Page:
Rosie Jones’ new Channel 4 sitcom about an illegal drugs empire sounds genuinely hilarious
Queer British comedian and actress Rosie Jones has lined up her next big project: a Channel 4 sitcom about a disabled woman who builds an illegal-drug empire.
For much of this year, Jones has been talking about some of the unpleasant ways she’s been treated as a disabled woman in the public eye.
The documentary drew fierce criticism from many in the disabled community, who felt the use of a slur in the title – Rosie Jones: Am I a R*tard? – was harmful. While the programme was commended for how it confronted ableism, several contributors withdrew from its creation and scolded Jones for her use of the word.
Jones has now moved on and is focusing elsewhere. She’s stepping away from addressing the trolling to put disability front and centre in Disability Benefits.
You may like to watch
Much as she does in live comedy shows, Jones be using her experience as a disabled woman to create sharp and hilarious commentary on how society still treats disabled people.
Disability Benefits Emily (Jones), a young woman with cerebral palsy who has just been made redundant, while her disability benefit has been reduced to almost nothing.
Feeling she’s got nothing left to lose, Emily starts building a drug empire, although she ends up doing a lot more than simply selling some weed every now and again.
As a disabled woman, Emily is used to being “underestimated” and “patronised”, while others are just “pretending she’s not there”. Luckily for her, that disregard becomes the perfect disguise to hide behind.
In a statement following the series announcement, Jones, who is writing as well as starring in the series, said the show is something she’d always wanted to make.
“I am incredibly excited to be making Disability Benefits. It has always been my dream to have my own sitcom and now it is coming true. Bring it on,” she exclaimed.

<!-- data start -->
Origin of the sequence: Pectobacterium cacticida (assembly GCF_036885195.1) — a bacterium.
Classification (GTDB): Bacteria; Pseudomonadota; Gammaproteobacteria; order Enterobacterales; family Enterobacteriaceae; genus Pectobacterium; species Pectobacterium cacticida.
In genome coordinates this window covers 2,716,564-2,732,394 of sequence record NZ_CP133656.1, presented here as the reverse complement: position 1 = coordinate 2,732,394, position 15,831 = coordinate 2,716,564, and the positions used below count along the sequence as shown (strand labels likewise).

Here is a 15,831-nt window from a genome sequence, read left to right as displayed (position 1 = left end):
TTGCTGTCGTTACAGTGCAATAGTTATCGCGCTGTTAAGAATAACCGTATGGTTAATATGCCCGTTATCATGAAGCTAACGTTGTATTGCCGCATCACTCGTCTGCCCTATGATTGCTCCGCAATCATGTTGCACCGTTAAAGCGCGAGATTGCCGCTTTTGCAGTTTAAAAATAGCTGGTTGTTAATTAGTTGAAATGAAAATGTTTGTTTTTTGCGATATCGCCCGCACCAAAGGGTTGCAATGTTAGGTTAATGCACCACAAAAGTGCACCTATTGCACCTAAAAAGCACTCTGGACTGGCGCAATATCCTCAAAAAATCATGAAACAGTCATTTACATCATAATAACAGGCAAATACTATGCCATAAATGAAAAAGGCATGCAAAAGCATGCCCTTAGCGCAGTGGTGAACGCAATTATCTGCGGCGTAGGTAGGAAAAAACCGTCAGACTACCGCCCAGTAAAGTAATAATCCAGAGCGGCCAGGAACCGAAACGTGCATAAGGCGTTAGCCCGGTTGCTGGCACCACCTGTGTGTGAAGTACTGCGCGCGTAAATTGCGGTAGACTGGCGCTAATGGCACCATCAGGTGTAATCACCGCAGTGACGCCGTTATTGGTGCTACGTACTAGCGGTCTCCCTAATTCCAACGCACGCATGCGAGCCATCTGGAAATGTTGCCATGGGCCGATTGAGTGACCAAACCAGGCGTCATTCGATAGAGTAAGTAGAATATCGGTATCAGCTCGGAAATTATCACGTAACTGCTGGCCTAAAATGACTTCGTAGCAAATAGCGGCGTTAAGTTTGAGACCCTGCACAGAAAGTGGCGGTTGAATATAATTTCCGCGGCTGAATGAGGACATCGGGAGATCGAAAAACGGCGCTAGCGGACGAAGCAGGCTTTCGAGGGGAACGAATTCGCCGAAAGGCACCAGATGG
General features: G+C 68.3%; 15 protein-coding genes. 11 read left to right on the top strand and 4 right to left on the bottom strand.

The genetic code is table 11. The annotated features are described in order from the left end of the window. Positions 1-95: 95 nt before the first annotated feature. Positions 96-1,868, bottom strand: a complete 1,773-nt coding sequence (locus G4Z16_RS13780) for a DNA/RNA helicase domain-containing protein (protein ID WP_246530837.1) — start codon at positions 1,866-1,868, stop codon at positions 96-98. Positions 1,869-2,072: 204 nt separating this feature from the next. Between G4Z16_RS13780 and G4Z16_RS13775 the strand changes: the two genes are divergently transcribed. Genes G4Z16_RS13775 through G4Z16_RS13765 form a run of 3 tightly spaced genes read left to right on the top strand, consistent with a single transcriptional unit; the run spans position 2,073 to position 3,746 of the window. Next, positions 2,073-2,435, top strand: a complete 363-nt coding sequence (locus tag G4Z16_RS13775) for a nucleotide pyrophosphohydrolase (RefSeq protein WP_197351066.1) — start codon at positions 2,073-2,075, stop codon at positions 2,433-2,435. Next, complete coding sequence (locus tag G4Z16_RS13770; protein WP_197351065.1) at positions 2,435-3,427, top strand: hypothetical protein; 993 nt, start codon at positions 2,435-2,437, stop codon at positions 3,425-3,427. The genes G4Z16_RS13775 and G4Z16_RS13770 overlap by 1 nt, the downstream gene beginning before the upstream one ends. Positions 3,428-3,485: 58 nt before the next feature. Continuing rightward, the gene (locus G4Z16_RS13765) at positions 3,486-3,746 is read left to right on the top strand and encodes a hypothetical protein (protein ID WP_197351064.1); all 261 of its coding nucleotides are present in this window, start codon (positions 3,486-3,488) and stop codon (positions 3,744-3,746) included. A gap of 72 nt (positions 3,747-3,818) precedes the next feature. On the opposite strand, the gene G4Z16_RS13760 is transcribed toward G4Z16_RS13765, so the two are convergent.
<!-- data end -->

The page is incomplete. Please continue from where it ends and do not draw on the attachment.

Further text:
Disability Benefits is an adaptation of Jones’ short Channel 4 Comedy Blap of the same name, which was released last year.
The new series will feature six 30-minute episodes, set to air next year. It will by co-written Veep screenwriter Peter Fellows.
Clelia Mountford, the co-founder of Merman Television, which will produce the series, said she was delighted Disability Benefits was being turned into a full-length series.
“Rosie has a unique voice and story-telling ability, alongside impeccable comedic timing, and we are proud to be working with her on her first scripted TV project,” the company said in a statement.
Charlie Perkins, Channel 4’s head of comedy, added: “Rosie is a national treasure, with her distinctively funny and powerful work felt across all genres. Making her first sitcom… is the perfect next step for this special force of nature.”
MyPinkNews members are invited to comment on articles to discuss the content we publish, or debate issues more generally. Please familiarise yourself with our community guidelines to ensure that our community remains a safe and inclusive space for all.